February 23, 2017 - Volume 37 Issue 4


The West Virginia Board of Education is accepting applications for a new state superintendent of schools. The deadline for receipt of applications is 4:00 p.m. Eastern Standard Time on March 10, 2017. A full job description can be found by visiting: http://wvde.state.wv.us/wvde-vacancies/index.html?vac_id=1732.

Board President Thomas Campbell appointed the following board members to be the superintendent search subcommittee: Miller Hall, Chuck Hatfield, David Perry and Scott Rotruck.

West Virginia’s current superintendent, Dr. Michael Martirano, announced his resignation effective June 30, 2017, so he can move closer to his family in Maryland.

Applications can be mailed to: Thomas W. Campbell, President, West Virginia Board of Education, Capitol Building 6, Room 617, 1900 Kanawha Boulevard, East, Charleston, West Virginia 25305. Applications may also be emailed to West Virginia Board of Education Secretary, Virginia Harris: vharris@k12.wv.us.

For more information, contact Mary Catherine Tuckwiller at the West Virginia Board of Education at (304) 558-3660 or mctuckwiller@k12.wv.us.


The West Virginia Board of Education took several actions regarding statewide testing at its meeting last week. The board voted to eliminate English language arts and mathematics statewide assessments in grades nine and 10. Beginning during the spring 2017 testing window, high school students will be tested only in grade 11. The change puts West Virginia in line with federal requirements to test at least once at the high school level.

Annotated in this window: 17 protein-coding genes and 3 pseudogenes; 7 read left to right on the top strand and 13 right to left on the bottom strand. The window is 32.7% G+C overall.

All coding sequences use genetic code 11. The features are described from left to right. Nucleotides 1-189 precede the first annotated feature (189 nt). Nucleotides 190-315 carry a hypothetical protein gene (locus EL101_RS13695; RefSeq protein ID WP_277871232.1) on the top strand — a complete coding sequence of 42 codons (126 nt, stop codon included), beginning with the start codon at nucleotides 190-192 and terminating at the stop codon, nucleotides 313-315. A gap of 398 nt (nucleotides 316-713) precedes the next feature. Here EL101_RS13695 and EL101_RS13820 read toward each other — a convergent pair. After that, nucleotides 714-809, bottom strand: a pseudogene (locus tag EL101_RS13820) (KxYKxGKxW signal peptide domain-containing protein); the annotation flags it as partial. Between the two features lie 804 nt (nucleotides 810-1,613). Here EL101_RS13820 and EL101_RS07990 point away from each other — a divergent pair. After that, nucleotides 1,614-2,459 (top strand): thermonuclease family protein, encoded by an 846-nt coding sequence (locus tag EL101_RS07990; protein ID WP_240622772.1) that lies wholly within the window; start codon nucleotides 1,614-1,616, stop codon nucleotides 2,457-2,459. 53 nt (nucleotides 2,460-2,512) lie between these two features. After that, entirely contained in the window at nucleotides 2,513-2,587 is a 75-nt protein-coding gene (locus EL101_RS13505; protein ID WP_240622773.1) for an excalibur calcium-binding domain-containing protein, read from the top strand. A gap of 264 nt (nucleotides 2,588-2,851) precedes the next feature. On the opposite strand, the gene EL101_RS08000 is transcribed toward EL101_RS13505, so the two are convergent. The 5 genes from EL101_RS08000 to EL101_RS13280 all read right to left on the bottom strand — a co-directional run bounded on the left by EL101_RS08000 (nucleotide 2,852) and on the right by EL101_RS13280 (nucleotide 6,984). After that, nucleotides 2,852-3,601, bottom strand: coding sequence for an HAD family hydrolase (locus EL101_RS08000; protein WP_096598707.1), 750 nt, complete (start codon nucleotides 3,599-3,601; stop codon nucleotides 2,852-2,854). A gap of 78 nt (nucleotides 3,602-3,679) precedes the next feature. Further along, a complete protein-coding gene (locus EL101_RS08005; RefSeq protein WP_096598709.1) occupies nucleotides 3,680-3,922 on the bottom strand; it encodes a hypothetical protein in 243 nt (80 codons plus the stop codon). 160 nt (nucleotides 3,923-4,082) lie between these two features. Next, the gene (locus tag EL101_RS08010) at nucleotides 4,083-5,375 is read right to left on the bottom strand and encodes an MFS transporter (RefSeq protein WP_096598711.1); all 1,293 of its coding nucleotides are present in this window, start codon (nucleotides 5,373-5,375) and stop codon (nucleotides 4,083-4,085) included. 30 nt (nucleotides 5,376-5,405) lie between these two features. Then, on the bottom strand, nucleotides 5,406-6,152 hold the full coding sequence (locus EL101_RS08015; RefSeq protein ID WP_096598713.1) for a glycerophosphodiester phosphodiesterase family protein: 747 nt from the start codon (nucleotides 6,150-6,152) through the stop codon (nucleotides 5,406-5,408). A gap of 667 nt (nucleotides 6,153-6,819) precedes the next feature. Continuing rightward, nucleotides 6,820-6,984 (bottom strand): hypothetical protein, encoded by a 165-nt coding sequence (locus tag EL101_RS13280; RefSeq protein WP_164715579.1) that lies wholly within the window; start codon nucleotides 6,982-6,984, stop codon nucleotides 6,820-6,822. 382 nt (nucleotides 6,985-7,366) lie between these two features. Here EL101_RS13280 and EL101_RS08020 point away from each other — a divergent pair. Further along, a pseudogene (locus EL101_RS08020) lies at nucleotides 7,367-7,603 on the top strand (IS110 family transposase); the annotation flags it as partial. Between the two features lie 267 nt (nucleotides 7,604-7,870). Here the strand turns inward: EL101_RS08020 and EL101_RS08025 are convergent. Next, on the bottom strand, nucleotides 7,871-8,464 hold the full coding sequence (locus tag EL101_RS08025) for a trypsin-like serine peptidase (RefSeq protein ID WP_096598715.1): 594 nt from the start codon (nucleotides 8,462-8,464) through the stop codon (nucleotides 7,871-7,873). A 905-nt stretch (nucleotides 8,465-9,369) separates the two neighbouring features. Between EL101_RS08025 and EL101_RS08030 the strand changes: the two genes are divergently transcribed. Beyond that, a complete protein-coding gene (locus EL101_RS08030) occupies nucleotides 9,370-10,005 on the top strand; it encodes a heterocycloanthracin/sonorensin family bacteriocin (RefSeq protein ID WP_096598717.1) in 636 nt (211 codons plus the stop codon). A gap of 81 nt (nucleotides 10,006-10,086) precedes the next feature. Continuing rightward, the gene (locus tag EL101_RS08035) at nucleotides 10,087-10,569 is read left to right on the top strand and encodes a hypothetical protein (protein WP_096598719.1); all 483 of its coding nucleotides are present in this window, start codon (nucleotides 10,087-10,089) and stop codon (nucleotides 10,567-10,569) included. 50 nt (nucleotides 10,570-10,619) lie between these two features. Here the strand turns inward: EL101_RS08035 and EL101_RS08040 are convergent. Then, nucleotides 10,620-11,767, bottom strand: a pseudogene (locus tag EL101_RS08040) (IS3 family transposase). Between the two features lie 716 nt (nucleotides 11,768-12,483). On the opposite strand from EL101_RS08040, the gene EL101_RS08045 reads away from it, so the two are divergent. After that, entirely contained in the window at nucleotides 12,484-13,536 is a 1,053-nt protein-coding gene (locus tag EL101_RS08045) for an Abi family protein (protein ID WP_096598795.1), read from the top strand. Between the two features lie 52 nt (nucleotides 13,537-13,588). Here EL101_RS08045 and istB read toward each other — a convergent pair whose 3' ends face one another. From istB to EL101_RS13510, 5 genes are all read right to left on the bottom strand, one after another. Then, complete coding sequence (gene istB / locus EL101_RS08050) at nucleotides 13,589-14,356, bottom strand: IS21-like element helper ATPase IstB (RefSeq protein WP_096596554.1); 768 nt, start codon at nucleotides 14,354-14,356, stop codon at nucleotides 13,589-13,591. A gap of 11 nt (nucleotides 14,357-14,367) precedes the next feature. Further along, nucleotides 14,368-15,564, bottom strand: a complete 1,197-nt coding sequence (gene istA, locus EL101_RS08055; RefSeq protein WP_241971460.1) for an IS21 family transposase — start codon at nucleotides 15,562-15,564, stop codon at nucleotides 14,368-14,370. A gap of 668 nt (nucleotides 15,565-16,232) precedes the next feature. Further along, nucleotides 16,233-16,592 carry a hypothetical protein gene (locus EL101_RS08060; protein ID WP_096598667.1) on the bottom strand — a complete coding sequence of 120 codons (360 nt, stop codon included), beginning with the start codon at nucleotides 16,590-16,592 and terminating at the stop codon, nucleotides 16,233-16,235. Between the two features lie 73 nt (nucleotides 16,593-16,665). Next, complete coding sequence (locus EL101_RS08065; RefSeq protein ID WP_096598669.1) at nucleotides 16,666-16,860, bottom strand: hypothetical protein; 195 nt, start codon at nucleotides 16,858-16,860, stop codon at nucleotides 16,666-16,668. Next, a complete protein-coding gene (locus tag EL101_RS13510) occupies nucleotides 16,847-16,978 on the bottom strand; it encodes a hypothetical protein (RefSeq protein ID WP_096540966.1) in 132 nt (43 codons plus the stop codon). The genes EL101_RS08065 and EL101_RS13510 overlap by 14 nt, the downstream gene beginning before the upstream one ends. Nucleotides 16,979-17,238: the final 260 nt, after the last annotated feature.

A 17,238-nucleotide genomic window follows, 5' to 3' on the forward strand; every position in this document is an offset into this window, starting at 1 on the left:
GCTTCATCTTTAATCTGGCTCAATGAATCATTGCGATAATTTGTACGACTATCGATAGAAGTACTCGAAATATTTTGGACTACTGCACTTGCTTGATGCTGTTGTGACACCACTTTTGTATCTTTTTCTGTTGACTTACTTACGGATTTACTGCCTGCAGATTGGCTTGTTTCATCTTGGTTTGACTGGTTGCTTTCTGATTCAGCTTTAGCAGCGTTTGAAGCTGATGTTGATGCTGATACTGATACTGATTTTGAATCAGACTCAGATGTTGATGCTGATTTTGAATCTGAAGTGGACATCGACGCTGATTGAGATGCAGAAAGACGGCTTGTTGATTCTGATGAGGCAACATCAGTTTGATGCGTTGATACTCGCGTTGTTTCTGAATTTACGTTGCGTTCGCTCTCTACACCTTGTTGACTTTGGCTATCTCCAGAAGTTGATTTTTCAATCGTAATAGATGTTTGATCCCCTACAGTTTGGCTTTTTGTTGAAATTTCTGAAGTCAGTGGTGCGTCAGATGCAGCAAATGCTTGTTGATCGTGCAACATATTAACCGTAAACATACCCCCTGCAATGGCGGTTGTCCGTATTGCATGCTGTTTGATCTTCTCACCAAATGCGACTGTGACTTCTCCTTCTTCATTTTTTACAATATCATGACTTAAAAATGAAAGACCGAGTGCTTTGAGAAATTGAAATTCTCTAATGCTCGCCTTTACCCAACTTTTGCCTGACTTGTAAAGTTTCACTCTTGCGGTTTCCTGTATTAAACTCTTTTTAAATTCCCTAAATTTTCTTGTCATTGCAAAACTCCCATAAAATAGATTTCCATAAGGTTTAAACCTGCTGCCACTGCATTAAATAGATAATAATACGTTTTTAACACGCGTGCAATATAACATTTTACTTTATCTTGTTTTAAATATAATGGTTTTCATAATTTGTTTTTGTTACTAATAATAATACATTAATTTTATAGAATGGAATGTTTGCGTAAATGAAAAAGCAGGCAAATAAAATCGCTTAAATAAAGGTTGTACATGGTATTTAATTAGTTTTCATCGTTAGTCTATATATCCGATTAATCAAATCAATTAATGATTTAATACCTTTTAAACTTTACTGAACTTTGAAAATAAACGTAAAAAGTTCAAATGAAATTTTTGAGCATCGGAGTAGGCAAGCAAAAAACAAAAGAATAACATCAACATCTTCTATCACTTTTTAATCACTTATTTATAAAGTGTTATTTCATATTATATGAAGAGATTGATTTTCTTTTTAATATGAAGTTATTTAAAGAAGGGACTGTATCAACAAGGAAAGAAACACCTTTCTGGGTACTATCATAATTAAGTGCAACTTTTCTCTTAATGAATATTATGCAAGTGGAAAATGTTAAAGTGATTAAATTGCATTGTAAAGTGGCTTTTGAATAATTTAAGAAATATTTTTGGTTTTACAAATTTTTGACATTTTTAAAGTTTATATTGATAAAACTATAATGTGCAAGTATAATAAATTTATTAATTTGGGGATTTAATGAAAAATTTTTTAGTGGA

The board also voted to move away from the Smarter Balanced assessment beginning with the 2017-18 school year and directed the Department of Education to explore options to adopt another statewide assessment.

In response to comments received during a 30-day public comment period on assessment policy 2340, the board voted to remove policy language that would have used end-of-course exams in selected high school courses. The public overwhelmingly did not support the use of end-of-course exams based on comments received.

The state board also approved a change in grade levels for the statewide science assessment from grade four to five in elementary school and grade six to eight in middle school. West Virginia students will now be tested at the end of each programmatic level in science, resulting in a more accurate depiction of how well students master science skills.

“As a board, we are committed to finding the best assessment solution for the students in West Virginia,” Tom Campbell, president of the state board, said. “With that goal in mind, our board will listen to the public and our state’s educators who always have students’ best interest at heart.”


The Food Research & Action Center (FRAC) has announced that for the third year in a row, West Virginia is ranked first in the nation in school breakfast participation. The School Breakfast Scorecard ranks states on participation of low-income children in the national School Breakfast Program.

“Children perform at their best when they receive proper nutrition,” state Supt. Michael Martirano said. “We must continue to ensure our children are well fed and ready to learn. Part of our success is that our school breakfast and lunch programs are not viewed as an interruption to the school day, but rather, an integral part of the education process.”

Nationally, on an average school day, 56 low-income children participated in the School Breakfast Program for every 100 participating in the National School Lunch Program, up from 54.3 the previous school year and 50.4 percent in the 2011–12 school year. The report finds that 83.9 low-income children in West Virginia ate school breakfast for every 100 that received free or reduced-price school lunch during the 2015-2016 school year. That exceeded FRAC’s goal of reaching 70 low-income children with school breakfast for every 100 who ate school lunch.